Honey hunting is a heroic act to gather honey from the nests of wild honey bees. Nepal is exclusively rich in honeybee diversity with at least five different honeybee species. The Bees Apis laboriosa and Apis dorsata are aboriginal to the Himalayan region and traditional methods of harvesting the honey on steep cliffs have remained unchanged for generations. The honey hunting is practiced by indigenous communities in ancient times using bamboo and bamboo- based fiber materials.
During every Spring and Autumn season, Gurung and Magar tribesmen of Annapurna region tends to harvest honey of the giant Himalayan wild bees using various tools. For hunting, they use prang (long bamboo ladders, some as long as 70 m); tokari (bamboo basket); chhyakhal (basket lining); tango (long bamboo stick with a sickle at one end); saaton (bamboo stick with notched end); chcora (filter); donga (wooden wax pot); dabilo (wooden knife); and different kinds of ropes made of bamboo fibers for different functions, such as uab, pecho koili cho, koho cho, tuju, and whibe.
The most popular honey hunting destinations are located in Bhujung, Nai Chi, Pasgaon, Naya Gaun, Ludhi and Dare. Tourists will be amazed at the speed and courage of the honey hunters, who hang from the cliffs to earn a living, and marvel at the ancient techniques that are still in use today. Other communities of Dhading, Jharlang across Ganesh Himal and Arun Valley of Makalu Barun also practice honey hunting in their areas.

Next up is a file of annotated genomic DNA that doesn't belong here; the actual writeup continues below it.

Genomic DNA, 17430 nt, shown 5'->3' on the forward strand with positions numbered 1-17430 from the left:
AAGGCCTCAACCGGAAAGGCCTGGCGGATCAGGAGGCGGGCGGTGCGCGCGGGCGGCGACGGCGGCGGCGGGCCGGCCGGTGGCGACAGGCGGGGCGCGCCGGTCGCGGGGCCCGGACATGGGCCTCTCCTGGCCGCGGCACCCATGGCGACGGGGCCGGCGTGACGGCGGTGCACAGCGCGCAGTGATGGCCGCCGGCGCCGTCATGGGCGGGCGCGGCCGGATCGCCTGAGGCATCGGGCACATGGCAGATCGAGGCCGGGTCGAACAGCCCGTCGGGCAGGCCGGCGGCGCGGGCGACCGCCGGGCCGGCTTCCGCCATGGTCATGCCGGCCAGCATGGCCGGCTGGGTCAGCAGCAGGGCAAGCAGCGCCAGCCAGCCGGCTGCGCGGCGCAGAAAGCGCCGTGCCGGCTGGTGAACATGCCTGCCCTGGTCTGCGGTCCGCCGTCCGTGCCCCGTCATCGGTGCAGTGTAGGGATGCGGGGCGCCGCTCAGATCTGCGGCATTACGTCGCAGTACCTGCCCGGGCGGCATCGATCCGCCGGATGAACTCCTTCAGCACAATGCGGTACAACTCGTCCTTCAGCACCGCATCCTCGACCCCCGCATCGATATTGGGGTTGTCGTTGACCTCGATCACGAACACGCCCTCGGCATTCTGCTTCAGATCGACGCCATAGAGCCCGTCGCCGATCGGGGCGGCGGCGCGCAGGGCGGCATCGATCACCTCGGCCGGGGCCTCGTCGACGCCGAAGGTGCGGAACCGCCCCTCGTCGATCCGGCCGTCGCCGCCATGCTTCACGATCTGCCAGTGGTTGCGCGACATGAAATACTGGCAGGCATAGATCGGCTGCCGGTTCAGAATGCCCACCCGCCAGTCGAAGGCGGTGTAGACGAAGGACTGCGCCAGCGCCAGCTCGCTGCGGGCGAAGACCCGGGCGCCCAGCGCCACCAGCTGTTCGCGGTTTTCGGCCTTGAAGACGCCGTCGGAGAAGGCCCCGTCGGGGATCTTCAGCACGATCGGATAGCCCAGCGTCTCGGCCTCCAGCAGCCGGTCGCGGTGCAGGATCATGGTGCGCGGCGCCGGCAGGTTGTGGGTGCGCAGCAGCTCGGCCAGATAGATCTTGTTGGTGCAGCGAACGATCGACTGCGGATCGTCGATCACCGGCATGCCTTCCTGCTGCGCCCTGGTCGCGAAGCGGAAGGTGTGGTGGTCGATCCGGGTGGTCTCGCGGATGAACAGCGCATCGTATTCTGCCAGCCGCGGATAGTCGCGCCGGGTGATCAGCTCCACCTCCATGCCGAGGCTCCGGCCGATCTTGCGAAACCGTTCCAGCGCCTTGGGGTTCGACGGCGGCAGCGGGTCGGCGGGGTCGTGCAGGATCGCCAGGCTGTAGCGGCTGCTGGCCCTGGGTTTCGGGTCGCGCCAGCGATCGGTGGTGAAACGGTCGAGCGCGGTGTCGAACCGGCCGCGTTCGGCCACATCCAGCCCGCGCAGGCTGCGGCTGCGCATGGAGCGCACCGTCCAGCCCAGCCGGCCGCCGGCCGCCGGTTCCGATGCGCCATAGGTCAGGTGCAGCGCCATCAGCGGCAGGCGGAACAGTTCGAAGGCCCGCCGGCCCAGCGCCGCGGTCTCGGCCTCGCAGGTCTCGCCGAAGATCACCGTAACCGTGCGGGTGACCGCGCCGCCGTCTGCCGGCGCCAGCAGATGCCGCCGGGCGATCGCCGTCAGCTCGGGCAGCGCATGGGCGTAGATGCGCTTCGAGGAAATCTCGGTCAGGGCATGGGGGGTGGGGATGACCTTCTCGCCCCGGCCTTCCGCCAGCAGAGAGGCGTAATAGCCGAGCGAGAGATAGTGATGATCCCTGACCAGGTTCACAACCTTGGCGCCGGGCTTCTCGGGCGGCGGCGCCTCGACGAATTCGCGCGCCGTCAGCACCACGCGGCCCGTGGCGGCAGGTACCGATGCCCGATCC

The whole ritual of honey hunting is carried out with great care – any misjudgment can be fatal, or at least be ominous! The nest can be found perched in the sheer rock face at an altitude ranging from 2500m to 3000m. But, strangely enough the hunters don’t use any additional gears and safety equipments. The harvest ritual slightly contrasts from community to community. The harvest is followed by a prayer and sacrifice of flowers, fruits and rice.
Local honey hunters show their exceptional skill by hanging themselves from cliffs as high as 300 meters while harvesting the honeycombs. At first, fire is lit at the base of the cliff to smoke the bees from their honeycombs. From above, honey hunter slopes down the cliff harnessed to a ladder by ropes. Next, they secure the rope and ladder from the top and ship tools up down as required. The honey hunter then fights territorial bees as they cut out chunks of honey from the comb.
Though the mind-blowing quality and medicinal value has made the honey 7-8 times more valuable than the normal honey in the market, the reason doesn’t just seem enough. The way the tribesmen are enduring the tradition with such reverence and dedication indicate to something deeper and subtler beyond our conception, something we may never understand.
The practice of honey hunting antiquity, unsullied continuity and surreal appeal is increasingly popular among curious minds. The documentary of Eric Valli and Diane Summers made this largely unobserved cultural practice known to the wider global audience through their documentaries. And honey hunting process has a spectacular view and lifetime experience for trekkers to experience the traditional honey hunting harvest of the Gurung people. It is so out of the world that one needs to see it to believe it!